Certificates and certification authorities
Applies To: Windows Server 2003, Windows Server 2003 R2, Windows Server 2003 with SP1, Windows Server 2003 with SP2
Certificates and certification authorities
When a certificate is presented to an entity as a means of identifying the certificate holder (the subject of the certificate), it is useful only if the entity receiving the certificate trusts the issuer, which is often referred to as the certification authority (CA).
When you trust a certification authority, that means you have confidence that the certification authority has the proper policies in place when evaluating certificate requests and will deny certificates to any entity that does not meet those policies. In addition, you trust that the certification authority will revoke certificates that should no longer be considered valid by publishing an up-to-date certificate revocation list. Certificate revocation lists are considered valid until they expire. So even if the CA publishes a new certificate revocation list with newly revoked certificates listed, all clients that have an old certificate revocation list will not look for, nor retrieve the new one until the old one expires or is deleted. Clients can use the CA Web pages to manually retrieve the most current certificate revocation list if necessary.
For Windows Server 2003 users, computers, and services, trust in a certification authority is established when you have a copy of the root certificate in the trusted root certification authorities store, as well as having a valid certification path, meaning that none of the certificates in the certification path has been revoked or has had its validity period expire. The certification path includes every certificate issued to each CA in the certification hierarchy from a subordinate CA to the root CA. For example, for a root CA, the certification path is one certificate, its own self-signed certificate. For a subordinate CA, just below the root CA in the hierarchy, its certification path is two certificates: its own certificate and the root CA certificate.
If your organization is using Active Directory, then trust in your organization's certification authorities will typically be established automatically, based on decisions and settings made by the system administrator.
A related concept with which you should be familiar is certificate store inheritance. If you place a root CA certificate into the computer's trusted root certification authorities store or enterprise trust store, then any user of the computer will see that certificate in their own user trusted root certification authorities store or enterprise trust store even though the root certificate is actually in the computer's store. Essentially, users will trust any CA that their computer trusts. Certificate store inheritance does not work the other way around: certificates in the user's trusted root certification authorities store and enterprise trust store are not inherited by the computer.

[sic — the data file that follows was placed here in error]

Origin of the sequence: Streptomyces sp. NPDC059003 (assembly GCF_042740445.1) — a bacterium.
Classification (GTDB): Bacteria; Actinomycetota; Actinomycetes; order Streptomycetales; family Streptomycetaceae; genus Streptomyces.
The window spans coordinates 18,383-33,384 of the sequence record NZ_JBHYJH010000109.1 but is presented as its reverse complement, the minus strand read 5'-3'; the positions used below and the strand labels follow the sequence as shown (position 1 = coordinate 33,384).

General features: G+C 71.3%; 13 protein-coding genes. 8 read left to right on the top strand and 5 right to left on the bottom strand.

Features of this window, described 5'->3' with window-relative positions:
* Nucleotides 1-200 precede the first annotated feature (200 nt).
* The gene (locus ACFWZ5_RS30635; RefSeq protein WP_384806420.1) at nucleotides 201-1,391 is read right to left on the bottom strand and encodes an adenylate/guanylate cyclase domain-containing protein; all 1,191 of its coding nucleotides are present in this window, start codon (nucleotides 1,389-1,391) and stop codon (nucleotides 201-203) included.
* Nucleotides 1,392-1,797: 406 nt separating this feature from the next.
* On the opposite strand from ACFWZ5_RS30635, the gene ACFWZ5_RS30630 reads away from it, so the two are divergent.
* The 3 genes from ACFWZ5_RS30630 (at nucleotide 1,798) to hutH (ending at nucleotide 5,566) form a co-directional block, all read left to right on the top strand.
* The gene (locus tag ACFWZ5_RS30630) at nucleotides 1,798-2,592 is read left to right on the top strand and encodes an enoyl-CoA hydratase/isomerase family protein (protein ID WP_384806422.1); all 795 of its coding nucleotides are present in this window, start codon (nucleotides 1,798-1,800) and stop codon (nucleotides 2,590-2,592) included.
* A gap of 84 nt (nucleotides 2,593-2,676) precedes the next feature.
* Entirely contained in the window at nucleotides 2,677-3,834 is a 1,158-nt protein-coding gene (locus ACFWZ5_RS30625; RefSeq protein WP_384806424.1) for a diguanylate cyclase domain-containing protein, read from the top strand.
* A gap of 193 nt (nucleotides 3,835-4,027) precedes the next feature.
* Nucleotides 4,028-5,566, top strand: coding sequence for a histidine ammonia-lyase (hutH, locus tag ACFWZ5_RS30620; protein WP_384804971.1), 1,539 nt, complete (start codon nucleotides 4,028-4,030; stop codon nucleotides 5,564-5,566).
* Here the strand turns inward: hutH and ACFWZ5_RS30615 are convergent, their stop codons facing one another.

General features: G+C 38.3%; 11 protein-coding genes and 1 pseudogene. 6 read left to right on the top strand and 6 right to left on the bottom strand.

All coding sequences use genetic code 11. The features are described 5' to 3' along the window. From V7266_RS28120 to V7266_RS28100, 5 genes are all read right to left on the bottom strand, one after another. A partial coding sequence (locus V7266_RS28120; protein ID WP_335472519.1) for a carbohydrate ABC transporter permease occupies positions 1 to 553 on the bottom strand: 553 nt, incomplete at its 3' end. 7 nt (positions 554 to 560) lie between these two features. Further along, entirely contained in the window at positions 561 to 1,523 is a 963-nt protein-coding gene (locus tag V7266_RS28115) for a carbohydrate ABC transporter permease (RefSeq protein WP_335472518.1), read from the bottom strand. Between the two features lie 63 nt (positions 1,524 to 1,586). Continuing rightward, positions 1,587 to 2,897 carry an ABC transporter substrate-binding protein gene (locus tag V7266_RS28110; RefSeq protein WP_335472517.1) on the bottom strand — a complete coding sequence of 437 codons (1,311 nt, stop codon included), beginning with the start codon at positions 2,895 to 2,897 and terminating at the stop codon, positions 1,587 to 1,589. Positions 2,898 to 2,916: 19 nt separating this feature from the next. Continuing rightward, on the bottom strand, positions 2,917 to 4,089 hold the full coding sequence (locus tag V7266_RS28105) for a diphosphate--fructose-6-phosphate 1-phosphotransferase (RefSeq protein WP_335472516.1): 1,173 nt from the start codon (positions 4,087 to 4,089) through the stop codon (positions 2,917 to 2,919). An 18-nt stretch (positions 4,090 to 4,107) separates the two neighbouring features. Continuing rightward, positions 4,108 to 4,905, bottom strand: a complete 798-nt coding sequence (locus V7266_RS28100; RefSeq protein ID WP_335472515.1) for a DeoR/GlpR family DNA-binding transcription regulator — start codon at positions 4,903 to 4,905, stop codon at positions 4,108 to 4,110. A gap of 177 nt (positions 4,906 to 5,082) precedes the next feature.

If your organization is using the version of Certificate Services installed with the Windows Server 2003 family to run its certification authority, the certification authority is one of two types: enterprise or stand-alone. The differences between the two standard types of Windows Server 2003 certification authorities for certificate users and requesters are summarized below.
Enterprise certification authority
An enterprise certification authority depends upon Active Directory being present.
You can use the Certificate Request Wizard (which is started from within the Certificates snap-in), as well as certification authority Web pages, to request certificates from an enterprise certification authority.
An enterprise certification authority offers different types of certificates to a requester based on the certificates it is configured to issue as well as the security permissions of the requester. An enterprise certification authority uses information available in Active Directory to help verify the requester's identity. An enterprise certification authority publishes its certificate revocation list to Active Directory as well as to a shared directory.
Stand-alone certification authority
A stand-alone certification authority is less automated for a user than an enterprise certification authority because it does not depend on the use of Active Directory.
By default, users can request certificates from a stand-alone certification authority only by using Web pages.
Stand-alone certification authorities that do not use Active Directory will generally have to request that the certificate requester provide more complete identifying information. A stand-alone certification authority makes its certificate revocation list available from a shared folder, or from Active Directory, if it is available.
For more information about the Certificate Services policy and exit modules, which determine whether a Windows Server 2003 certification authority is enterprise or stand-alone, see Policy and exit modules.
It is possible to customize a Windows Server 2003 certification authority with a policy module that is different from the one installed with the Windows Server 2003 operating system. In that case, the certification authority is technically neither a stand-alone nor an enterprise certification authority, but may have qualities of one or the other.
For more information, see Certification Authorities, Certificate Services overview, Requesting certificates, Using Windows 2000 Certificate Services Web pages, Certificate stores, and Certificates Resources